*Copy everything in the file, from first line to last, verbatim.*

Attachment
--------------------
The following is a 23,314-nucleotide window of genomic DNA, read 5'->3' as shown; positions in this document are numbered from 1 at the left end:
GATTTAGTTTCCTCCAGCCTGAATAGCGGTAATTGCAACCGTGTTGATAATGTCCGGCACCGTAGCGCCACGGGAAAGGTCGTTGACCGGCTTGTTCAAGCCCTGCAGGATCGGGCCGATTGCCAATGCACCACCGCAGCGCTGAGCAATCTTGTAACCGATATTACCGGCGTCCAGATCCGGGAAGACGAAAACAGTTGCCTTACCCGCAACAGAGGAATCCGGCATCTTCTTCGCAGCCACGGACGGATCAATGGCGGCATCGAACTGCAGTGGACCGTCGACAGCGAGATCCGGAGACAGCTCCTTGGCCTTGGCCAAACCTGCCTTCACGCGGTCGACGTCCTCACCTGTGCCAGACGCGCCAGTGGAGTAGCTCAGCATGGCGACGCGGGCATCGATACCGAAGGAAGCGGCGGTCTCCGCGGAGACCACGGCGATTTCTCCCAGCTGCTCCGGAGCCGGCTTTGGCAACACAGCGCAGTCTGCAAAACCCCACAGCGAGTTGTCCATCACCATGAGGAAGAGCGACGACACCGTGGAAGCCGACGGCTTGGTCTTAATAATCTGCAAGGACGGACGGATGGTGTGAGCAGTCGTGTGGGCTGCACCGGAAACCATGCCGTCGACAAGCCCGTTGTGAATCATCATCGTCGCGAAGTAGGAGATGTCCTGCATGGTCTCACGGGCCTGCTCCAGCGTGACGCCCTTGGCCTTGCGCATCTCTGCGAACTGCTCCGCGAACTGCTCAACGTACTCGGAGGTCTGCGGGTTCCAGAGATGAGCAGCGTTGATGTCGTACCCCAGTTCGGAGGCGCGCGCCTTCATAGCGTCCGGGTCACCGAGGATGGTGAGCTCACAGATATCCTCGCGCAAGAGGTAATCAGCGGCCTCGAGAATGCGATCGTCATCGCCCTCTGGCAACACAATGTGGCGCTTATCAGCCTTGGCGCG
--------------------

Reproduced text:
The following is a 23,314-nucleotide window of genomic DNA, read 5'->3' as shown; positions in this document are numbered from 1 at the left end:
GATTTAGTTTCCTCCAGCCTGAATAGCGGTAATTGCAACCGTGTTGATAATGTCCGGCACCGTAGCGCCACGGGAAAGGTCGTTGACCGGCTTGTTCAAGCCCTGCAGGATCGGGCCGATTGCCAATGCACCACCGCAGCGCTGAGCAATCTTGTAACCGATATTACCGGCGTCCAGATCCGGGAAGACGAAAACAGTTGCCTTACCCGCAACAGAGGAATCCGGCATCTTCTTCGCAGCCACGGACGGATCAATGGCGGCATCGAACTGCAGTGGACCGTCGACAGCGAGATCCGGAGACAGCTCCTTGGCCTTGGCCAAACCTGCCTTCACGCGGTCGACGTCCTCACCTGTGCCAGACGCGCCAGTGGAGTAGCTCAGCATGGCGACGCGGGCATCGATACCGAAGGAAGCGGCGGTCTCCGCGGAGACCACGGCGATTTCTCCCAGCTGCTCCGGAGCCGGCTTTGGCAACACAGCGCAGTCTGCAAAACCCCACAGCGAGTTGTCCATCACCATGAGGAAGAGCGACGACACCGTGGAAGCCGACGGCTTGGTCTTAATAATCTGCAAGGACGGACGGATGGTGTGAGCAGTCGTGTGGGCTGCACCGGAAACCATGCCGTCGACAAGCCCGTTGTGAATCATCATCGTCGCGAAGTAGGAGATGTCCTGCATGGTCTCACGGGCCTGCTCCAGCGTGACGCCCTTGGCCTTGCGCATCTCTGCGAACTGCTCCGCGAACTGCTCAACGTACTCGGAGGTCTGCGGGTTCCAGAGATGAGCAGCGTTGATGTCGTACCCCAGTTCGGAGGCGCGCGCCTTCATAGCGTCCGGGTCACCGAGGATGGTGAGCTCACAGATATCCTCGCGCAAGAGGTAATCAGCGGCCTCGAGAATGCGATCGTCATCGCCCTCTGGCAACACAATGTGGCGCTTATCAGCCTTGGCGCG